A new book published by Cambridge University Press details the crack years in America’s largest cities, including the effects on New York, and their lower-income, generally African American populations that were most impacted by the era.
“Crack: Rock Cocaine, Street Capitalism, and the Decade of Greed,” written by David Farber, is a history of the way crack cocaine decimated poor, often minority, communities of the United States, from crack’s cocaine-roots all the way to the political response to the drug.
Crack — made from combining cocaine and baking powder, cooked into small “rocks” — came about after cocaine had already existed in the marketplace for many years. As cocaine went from being socially acceptable for both medical and recreational uses to being considered bad, dealers began to sell it.
It was mainly a drug for upper-class whites, but people of lower socioeconomic status and racial minorities used it as well, to some extent.
By around the 1970’s, crack was beginning to pop up and it spread, both location-wise and in popularity, from then across the country. The mid 1980’s through the mid 1990’s is now considered the crack years.
The book — only six chapters plus an introduction — looks at the crack years for the nation as a whole, but does focus, at some points, on the effects of crack in New York City communities, such as Manhattan’s Harlem and Southland in Queens.
In Brooklyn, as Farber tells it, the crack scene was dominated by rival Jamaican crews, including a posse run by Delroy “Uzi” Edwards and the Gulleymen.
These groups, known to be very violent and prone to murder, had connections to Philadelphia, Dallas and Washington, D.C. Another group, called the A-Team, were found in East New York.
Other than the brief mention of these crack-selling groups, the book didn’t discuss Brooklyn very much, focusing rather on Queens, where it seems a lot of the heavy crack dealing, and usage, occurred.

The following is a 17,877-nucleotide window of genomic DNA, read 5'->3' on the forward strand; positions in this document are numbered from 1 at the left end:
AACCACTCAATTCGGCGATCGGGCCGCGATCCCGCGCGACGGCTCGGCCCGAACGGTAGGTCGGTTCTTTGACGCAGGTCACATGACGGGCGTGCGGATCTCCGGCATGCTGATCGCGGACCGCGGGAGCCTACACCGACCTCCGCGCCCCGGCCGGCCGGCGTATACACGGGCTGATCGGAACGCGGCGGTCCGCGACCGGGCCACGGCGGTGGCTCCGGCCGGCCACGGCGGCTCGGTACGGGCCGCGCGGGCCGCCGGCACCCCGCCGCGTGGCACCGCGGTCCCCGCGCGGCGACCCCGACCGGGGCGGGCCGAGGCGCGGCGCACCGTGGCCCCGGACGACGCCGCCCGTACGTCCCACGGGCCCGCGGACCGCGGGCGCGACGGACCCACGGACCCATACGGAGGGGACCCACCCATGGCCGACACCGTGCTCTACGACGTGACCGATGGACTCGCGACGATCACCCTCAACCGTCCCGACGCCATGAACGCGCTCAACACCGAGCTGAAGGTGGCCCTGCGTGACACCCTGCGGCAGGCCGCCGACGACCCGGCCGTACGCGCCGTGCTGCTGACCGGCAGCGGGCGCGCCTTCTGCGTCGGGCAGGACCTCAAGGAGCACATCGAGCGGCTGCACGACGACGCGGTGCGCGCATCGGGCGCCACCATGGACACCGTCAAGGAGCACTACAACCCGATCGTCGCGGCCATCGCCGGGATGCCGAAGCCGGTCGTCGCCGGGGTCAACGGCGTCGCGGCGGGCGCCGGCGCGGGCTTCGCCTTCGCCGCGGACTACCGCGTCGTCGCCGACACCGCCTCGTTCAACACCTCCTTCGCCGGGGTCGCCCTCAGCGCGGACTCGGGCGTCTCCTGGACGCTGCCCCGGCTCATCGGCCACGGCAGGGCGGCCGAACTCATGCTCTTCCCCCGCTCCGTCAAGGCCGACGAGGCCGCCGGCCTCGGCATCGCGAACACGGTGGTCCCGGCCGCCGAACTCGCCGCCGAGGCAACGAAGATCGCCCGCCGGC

Crack cocaine hit inner-city, low-income, minority communities hard during the 80’s and 90’s.
Farber explained why these were the places crack did the most damage: “users who believed they had to smoke crack to find pleasure and release from their dire circumstances and the hardened distributors who saw in the destruction of their neighbors and their community the quickest route to their own desires.”
The communities where crack took the deepest toll were poor and often black neighborhoods. During this time period, cities turned from an industrial economy to a service economy; manufacturing jobs that people of color once enjoyed were fast disappearing.
People were losing their jobs and couldn’t find their niche in the service-based job market. Some of the people who were unhappy turned to taking drugs to escape from their situation; other people who were unhappy turned to selling drugs to make the money they wanted to improve their situations.
Besides the complex causes for the crack “epidemic” that affected these certain communities, Farber also effectively communicated the impacts and implications of the era.
While the book’s long sentences did make it a dense and very involved read, it still is able to capture the reader’s attention and provides them with a clear understanding of the situation. Stories of kingpins and gangsters and street dealers infuse the informative text with some narrative color.
Well-placed quotes from people caught up in the crack scene bring heart to the reading, especially those of short-term dealer Corey Pegues, who went on to become a New York City Police Department Deputy Inspector, where he was the commanding officer of the 67th Precinct in East Flatbush among other assignments.
One such Pegues passage was in explaining the reasons for getting into dealing: “You’re young, you’re black, you don’t see any prospects. Then you see these dealers, and they’re living the American Dream … It was impossible to hang around people selling drugs and making money and not get caught up in it.”
“Crack” will give readers, especially white readers, a new perspective on what went on during the crack years and how it was handled. For younger readers who didn’t experience the time period firsthand, it piques interest in something that their parents lived through and have opinions on.
The book’s author, a historian and professor, lived in Manhattan during the height of the crack years with his wife and child, and then later lived near a crack dealing spot in Philadelphia, where he became acquaintances with the dealer, influencing his decision to research and write on this subject.